If you’re anything like us, you’ve been spending a lot of time lately wondering about ant species coexistence. How can there possibly be 13,384 species of ants, when so many species have overlapping niches in space, food resources, and other traits? Shouldn’t the most competitive ant species ultimately drive all the others to extinction?
Dedicated readers of our myrmeco-media outlet will remember our first editorial (that went mildly viral) on efforts by the vertebrate media to bury the lede (ants) with a dinosaur tail. We happy to report, via Fossil Correspondant Dr. Regan Dunn, that ants are actively asserting their dominance over the paleo realm.
Dedicated readers of The Daily Ant may remember that earlier this year, we featured myrmecologist Dr. Adrian Smith and his work on ant babies. Such readers may also remember our coverage of the Field Museum AntLab’s Dr. Shauna Price in a Theatre Thursdays installment. Well, recently, the same Dr. Price shared with us a marvelous BBC feature on ant babies from last spring. Although we do not endorse some of the vertebrate framing (“No one would call a baby ant cute.” Srsly?), we definitely recommend that everyone read the article and come to appreciate just how cool ant babies really are!
It’s hard to believe it, but it’s true. What started out one year ago from yesterday as a podunk formicid-friendly online media project with an inaugural post on loving your house ants has grown into a podunk formicid-friendly online media project with 196 published articles. Whether you’re joining us now for the first time, or have traversed the long foraging trail of myrmecological justice since the very beginning, it’s time to consider what we’ve accomplished together.
In a recent episode of the (wonderfully named) Science for the People podcast, University of Illinois – Chicago PhD student Anika Hazra interviewed myrmecologists Stephen Pratt and Simon Garnier. You may remember Hazra, also a myrmecologist, from her great antforgraphic on ant colony optimization! Now check out her engaging and informative interview of Pratt and Garnier, on ant intelligence, here.
The Daily Ant is thrilled to report that we have launched a historic GoFundMe campaign: “AntSongs: A Daily Ant Experience“.
Bring such remarkable tunes as Tom Waits’ “Army Ants”, Frank Sinatra’s “High Hopes”, and Calle 13’s “El Hormiguero” to life! The Daily Ant will partner with Jordan Blanchard, a singer-songwriter from Michigan, to produce interpretive covers of these underappreciated classics.
If you would like to support this formicid-forward campaign, donate today!
Freelance CG artist Eric Keller reached out to The Daily Ant, and brought to our attention an absolutely fantastic animated video he created two years ago. Do check this 8.5-minute animation out – it’s truly worth every second!
We start this post with an unusual sentence: A recent headline in New York Daily News caught our attention. What was the headline?
It turns out that a component of the chemicals released in a fire ant sting also may alleviate some symptoms of an auto-immune disease called psoriasis. And Kim Kardashian has psoriasis. Thus, fire ants could be used to help Kim Kardashian.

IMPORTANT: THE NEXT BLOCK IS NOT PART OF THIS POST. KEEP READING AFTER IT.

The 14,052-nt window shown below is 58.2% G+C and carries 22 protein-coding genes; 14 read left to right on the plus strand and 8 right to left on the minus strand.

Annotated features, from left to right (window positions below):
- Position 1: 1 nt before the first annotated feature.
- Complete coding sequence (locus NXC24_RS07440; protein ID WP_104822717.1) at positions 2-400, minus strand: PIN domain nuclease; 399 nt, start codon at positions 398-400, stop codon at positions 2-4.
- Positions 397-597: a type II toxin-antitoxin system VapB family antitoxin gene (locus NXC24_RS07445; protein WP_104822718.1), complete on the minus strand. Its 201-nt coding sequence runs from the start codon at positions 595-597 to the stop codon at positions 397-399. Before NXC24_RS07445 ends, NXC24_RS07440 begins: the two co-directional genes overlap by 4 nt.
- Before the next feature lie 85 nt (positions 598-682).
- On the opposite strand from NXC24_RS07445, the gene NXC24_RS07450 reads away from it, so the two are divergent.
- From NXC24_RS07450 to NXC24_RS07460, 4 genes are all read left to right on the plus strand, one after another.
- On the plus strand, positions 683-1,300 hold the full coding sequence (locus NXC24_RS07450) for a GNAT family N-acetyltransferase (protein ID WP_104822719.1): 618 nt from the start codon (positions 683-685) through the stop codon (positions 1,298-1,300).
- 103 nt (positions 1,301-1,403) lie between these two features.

But our story does not end with this New York Daily News article. Investigative reporting by The Daily Ant has revealed that the Kardashian family is remarkably antlightened. There are at least two other occasions of Kardashians dabbling in the world of Formicidae. Consider this scientific inquiry by both Kourtney and Khloé Kardashian:
People say it takes a village to raise a child. People ask me how my daughter is doing. She’s only doing good if your daughter’s doing good. We’re all one family. We have the ability to approach our race like ants, or we have the ability to approach our race like crabs.
Thus, The Daily Ant is surprised to report that Keeping Up with the Kardashians by association, is one of the most ant-friendly shows currently on television.
UPDATE (09/13/2017): Public Relations Consultant Natalia Piland suggests that The Daily Ant ought to answer Kourtney’s and Khloé’s noble inquiry. The answer is: Yes, basically. In ants, as in other insects, it’s called an aedeagus.
Here at The Daily Ant, we know that so much of the mainstream media enjoys focusing on (allegedly) negative ant characteristics. Our online newspaper actively works to counteract this insidious bias. However, there are a few truly bad actors within the formicid family that deserve genuine condemnation. Fire ants are one of these few bad actors.
Amid the historic and devastating flooding disaster underway in Houston, Texas, many fear for their lives. It is thus understandable that the average citizen is subsequently terrified when, while on a boat in their neighborhood-turned-lake, they encounter this:
Although these are ants, and although a floating raft of ants is objectively amazing in addition to being genuinely terrifying, we strongly condemn any fire ant that attacks a human during these trying times. We also recommend that whether you are a human or a non-invasive ant, you avoid these floating rafts to the best of your ability! And, in solidarity with our vertebrate sisters and brothers, we urge you to donate to the Hurricane Harvey Relief Fund.
Note: We thank several of our readers – Rose, Nathan, Ted, and Jason – for reaching out to us about these ant rafts!